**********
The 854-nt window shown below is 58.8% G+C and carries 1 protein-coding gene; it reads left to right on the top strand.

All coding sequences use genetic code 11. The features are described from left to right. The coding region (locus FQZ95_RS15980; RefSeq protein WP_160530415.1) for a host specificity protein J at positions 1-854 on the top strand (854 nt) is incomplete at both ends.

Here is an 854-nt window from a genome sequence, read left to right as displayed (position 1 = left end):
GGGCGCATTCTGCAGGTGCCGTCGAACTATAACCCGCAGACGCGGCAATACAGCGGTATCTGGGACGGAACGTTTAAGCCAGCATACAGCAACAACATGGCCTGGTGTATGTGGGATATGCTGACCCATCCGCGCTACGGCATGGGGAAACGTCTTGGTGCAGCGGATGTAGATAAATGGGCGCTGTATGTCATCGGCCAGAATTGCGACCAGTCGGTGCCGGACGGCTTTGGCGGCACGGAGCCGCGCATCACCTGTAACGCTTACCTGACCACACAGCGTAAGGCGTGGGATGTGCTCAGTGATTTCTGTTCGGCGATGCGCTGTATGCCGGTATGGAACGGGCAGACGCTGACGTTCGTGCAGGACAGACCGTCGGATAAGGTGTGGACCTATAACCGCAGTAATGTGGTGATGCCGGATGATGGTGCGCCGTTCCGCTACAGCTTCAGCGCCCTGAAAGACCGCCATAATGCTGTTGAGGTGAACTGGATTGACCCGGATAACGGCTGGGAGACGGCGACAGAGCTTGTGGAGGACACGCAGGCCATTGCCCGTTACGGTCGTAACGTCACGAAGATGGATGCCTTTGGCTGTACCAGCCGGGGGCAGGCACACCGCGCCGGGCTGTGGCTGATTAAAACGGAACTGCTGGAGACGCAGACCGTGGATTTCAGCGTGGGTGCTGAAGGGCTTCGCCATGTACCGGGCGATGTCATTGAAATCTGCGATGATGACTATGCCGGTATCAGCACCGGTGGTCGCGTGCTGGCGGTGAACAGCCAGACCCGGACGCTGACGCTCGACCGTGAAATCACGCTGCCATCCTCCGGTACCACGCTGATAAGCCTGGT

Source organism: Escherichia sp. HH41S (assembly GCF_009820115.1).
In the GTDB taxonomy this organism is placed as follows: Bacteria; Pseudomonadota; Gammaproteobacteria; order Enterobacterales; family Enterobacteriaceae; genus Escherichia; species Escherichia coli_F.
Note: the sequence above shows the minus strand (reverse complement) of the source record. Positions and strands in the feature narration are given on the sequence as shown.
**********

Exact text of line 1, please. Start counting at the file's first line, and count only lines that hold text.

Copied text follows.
The 854-nt window shown below is 58.8% G+C and carries 1 protein-coding gene; it reads left to right on the top strand.